Today there are two very different Americas.  In one America, the stock market is soaring, huge bonuses are taken for granted, the good times are rolling and people are spending money as if they will be able to “live the dream” for the rest of their lives.  In the other America, the one where most of the rest of us live, unemployment is rampant, a million families were kicked out of their homes last year and hordes of American families are drowning in debt.  The gap between the rich and the poor is bigger today than it ever has been before.  In fact, this article is not so much about “rich vs poor” as it is about “the rich vs the rest of us”.  Barack Obama and Ben Bernanke keep touting an “economic recovery”, but the truth is that the only ones that seem to be benefiting from this recovery are those at the very top of the economic food chain.

Below you will find 14 funny statistics about this economic recovery and 14 not so funny statistics about this economic recovery.  Actually, if you find yourself deeply struggling in this economy you will probably not find any of the statistics funny.  In fact, you will probably find most of them infuriating.  After all, there are very few people that actually enjoy hearing about how well the rich are doing when they are barely able to pay the mortgage and put food on the table.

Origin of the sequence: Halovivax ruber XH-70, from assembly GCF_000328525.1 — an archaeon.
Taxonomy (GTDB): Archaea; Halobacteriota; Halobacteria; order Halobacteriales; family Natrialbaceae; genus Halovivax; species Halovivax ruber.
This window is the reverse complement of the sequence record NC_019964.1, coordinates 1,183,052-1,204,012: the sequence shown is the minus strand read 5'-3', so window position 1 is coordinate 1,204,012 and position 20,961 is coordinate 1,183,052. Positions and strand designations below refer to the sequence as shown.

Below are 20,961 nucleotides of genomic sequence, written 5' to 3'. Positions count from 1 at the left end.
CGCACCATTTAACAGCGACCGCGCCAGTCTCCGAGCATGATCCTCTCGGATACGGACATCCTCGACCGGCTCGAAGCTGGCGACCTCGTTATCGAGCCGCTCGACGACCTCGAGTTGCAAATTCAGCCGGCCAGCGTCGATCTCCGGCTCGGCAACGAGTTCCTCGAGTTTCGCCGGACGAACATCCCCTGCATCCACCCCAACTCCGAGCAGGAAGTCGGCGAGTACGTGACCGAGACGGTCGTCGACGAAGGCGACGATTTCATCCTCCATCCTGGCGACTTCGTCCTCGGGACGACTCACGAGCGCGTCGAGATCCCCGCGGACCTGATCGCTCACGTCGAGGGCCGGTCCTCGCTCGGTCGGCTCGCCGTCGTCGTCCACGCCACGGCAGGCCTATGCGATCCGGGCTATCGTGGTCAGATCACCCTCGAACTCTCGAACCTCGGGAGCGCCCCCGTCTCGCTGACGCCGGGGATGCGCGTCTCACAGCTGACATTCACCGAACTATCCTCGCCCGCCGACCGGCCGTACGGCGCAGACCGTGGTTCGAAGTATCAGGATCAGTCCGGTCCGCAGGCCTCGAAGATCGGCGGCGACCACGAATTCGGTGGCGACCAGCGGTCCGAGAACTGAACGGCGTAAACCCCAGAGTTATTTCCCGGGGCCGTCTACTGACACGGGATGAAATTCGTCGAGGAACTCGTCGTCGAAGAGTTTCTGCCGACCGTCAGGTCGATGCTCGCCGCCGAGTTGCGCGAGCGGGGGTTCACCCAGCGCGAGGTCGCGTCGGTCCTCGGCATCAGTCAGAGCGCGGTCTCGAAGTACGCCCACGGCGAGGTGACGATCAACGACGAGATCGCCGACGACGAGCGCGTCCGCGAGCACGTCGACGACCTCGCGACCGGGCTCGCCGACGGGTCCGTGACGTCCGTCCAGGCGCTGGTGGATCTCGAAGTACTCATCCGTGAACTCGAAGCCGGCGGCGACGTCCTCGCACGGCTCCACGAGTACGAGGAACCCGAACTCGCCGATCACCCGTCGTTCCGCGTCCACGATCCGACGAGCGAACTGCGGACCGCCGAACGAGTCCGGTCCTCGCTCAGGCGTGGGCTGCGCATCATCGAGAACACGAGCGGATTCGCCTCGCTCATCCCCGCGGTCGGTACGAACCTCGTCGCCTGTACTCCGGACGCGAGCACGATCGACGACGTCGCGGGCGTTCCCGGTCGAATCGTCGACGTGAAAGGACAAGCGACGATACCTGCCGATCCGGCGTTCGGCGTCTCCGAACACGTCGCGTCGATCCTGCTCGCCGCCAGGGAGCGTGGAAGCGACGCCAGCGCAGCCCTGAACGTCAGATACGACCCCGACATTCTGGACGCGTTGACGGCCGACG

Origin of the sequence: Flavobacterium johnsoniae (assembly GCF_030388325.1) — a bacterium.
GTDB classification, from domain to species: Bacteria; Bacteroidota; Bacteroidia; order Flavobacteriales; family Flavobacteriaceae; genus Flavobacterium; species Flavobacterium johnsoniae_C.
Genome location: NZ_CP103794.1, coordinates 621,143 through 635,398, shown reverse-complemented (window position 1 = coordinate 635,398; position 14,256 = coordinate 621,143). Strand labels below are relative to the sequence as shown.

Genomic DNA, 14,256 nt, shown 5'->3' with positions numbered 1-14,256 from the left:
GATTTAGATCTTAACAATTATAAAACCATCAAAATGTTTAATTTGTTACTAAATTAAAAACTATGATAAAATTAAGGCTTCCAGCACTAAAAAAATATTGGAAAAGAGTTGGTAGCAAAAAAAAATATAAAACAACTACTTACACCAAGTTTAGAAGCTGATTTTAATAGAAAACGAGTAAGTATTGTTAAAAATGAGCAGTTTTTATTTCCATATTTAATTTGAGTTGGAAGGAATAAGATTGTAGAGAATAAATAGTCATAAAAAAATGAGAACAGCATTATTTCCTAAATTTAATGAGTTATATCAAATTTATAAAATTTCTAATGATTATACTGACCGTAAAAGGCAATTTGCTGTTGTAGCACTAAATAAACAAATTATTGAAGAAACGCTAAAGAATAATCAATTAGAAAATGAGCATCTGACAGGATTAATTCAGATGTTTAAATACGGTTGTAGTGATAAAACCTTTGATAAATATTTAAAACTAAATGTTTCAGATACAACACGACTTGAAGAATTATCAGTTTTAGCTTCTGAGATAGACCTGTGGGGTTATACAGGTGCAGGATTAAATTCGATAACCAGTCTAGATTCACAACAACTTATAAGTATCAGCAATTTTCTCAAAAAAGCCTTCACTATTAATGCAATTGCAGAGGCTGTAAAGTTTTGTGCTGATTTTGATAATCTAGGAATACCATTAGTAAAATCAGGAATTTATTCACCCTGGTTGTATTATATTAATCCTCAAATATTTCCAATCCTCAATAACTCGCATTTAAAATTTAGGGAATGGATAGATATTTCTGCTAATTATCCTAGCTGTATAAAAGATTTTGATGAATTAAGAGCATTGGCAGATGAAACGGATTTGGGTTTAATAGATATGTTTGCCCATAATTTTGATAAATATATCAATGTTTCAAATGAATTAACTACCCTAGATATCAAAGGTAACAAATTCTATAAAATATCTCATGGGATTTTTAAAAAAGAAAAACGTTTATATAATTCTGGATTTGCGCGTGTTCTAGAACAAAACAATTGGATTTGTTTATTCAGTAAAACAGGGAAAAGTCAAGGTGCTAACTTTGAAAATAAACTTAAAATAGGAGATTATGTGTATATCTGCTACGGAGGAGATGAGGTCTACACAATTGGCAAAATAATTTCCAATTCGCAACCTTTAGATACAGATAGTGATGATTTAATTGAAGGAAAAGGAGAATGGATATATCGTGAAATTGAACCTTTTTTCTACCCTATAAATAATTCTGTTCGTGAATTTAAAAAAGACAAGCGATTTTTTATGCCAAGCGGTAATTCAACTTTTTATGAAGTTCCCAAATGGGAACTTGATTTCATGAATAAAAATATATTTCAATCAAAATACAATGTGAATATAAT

In any event, the 28 statistics below show the stark contrast between the “two Americas” that share this nation today.  Many liberals will likely try to use these statistics as an example of why we should tax the rich.  But handing more money to the government is not going to magically create more jobs for the poor.  What the American people desperately need are good jobs, and many liberals don’t seem to understand that.  Many conservatives will likely try to use these statistics as evidence that “capitalism” is working.  But the truth is that what we have in the United States today is not capitalism.  Rather, it is more aptly described as “corporatism”, because money and power is increasingly becoming concentrated in the hands of gigantic corporations that individuals and small businesses simply cannot compete with.  The truth is that when wealth is concentrated at the very top it does not “trickle down” to the rest of us.  In the old days the wealthy at least were forced to hire the rest of us to run their factories and their businesses, but with the advent of globalism that isn’t even true anymore.  Now they can just move their factories and businesses overseas to places where they can legally pay slave labor wages to their employees.